I am always a little surprised when a mother tells me with great shame and in great secrecy that she finds she doesn’t particularly like her child. Of course we don’t always like our children! It seems there is too much secrecy around this fact, and greater acceptance of the wide range of feelings that motherhood stirs up would reduce the shame and self-judgment that many mothers feel.
There are many reasons that a mother may find she doesn’t like her child at a particular time. For sure, we are likely to see our worst qualities reflected in our children. When this happens, it will be very hard for us to like them in these moments. How we handle these instances can make a big difference in our ability to be there for our kids – and for ourselves.
The film Lady Bird is a poignant portrayal of a wounded relationship between a mother and daughter. It explores that ways in which our self-judgment and shame keep us from being able to accept our children. In the film, Marion McPherson is a middle-aged woman raising her teenage daughter, working too hard for too little money. The family lives on the “wrong side of the tracks.” Marion had had hopes of moving her family to a larger house in a better neighborhood, but was not able to make this happen. Marion’s own mother was a violent alcoholic.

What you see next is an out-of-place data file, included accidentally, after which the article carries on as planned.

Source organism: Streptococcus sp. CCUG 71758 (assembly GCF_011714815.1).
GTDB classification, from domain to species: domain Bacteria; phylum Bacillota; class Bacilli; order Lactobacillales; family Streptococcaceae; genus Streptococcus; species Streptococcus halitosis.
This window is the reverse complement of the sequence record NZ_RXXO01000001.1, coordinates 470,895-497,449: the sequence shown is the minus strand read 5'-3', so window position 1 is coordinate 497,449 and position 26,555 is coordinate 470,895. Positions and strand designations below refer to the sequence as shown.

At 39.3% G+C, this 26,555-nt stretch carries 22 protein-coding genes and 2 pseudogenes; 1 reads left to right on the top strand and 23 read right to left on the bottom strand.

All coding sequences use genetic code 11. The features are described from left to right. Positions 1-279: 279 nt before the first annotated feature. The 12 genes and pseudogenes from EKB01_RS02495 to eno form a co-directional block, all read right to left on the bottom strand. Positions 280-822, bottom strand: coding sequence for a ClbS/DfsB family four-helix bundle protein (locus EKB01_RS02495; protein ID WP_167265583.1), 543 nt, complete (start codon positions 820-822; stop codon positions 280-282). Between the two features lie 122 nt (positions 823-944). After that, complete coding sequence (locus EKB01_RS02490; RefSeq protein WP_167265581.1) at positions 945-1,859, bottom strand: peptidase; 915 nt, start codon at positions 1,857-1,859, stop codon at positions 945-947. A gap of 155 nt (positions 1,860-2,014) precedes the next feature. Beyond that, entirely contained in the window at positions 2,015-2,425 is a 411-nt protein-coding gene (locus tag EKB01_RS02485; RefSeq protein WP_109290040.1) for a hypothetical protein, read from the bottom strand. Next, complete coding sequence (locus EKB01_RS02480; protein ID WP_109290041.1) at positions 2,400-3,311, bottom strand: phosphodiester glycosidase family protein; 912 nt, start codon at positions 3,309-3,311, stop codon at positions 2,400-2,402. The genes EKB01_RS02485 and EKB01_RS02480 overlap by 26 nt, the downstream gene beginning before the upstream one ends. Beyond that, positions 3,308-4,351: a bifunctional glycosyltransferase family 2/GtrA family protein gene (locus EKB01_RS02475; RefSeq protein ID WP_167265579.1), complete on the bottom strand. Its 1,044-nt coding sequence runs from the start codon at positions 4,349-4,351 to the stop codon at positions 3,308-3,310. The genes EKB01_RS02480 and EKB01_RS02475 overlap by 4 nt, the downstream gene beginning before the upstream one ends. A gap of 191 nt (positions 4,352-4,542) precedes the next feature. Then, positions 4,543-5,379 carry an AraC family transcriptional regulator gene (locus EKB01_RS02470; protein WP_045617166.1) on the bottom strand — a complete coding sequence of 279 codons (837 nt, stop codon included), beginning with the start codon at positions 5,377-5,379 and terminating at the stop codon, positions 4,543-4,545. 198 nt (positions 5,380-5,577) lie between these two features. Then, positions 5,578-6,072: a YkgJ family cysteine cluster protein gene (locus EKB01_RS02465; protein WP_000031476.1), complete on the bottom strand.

Marion emerges as a warm-hearted but troubled woman struggling with shame and self-doubt. At the emotional climax of the film, we learn that she has poured her heart out to her daughter in numerous drafts of letters, all of which she crumpled up and threw away for fear that her daughter would think her writing wasn’t good enough. Marion’s sense of inadequacy runs very deep indeed.
Marion’s 17-year-old daughter, who goes by the nickname Lady Bird, has inherited some of this shame. She dreams of living in one of the large, stately homes in the nicer parts of town. When she befriends a popular girl at school, she lies about where she lives, hiding her family’s modest circumstances.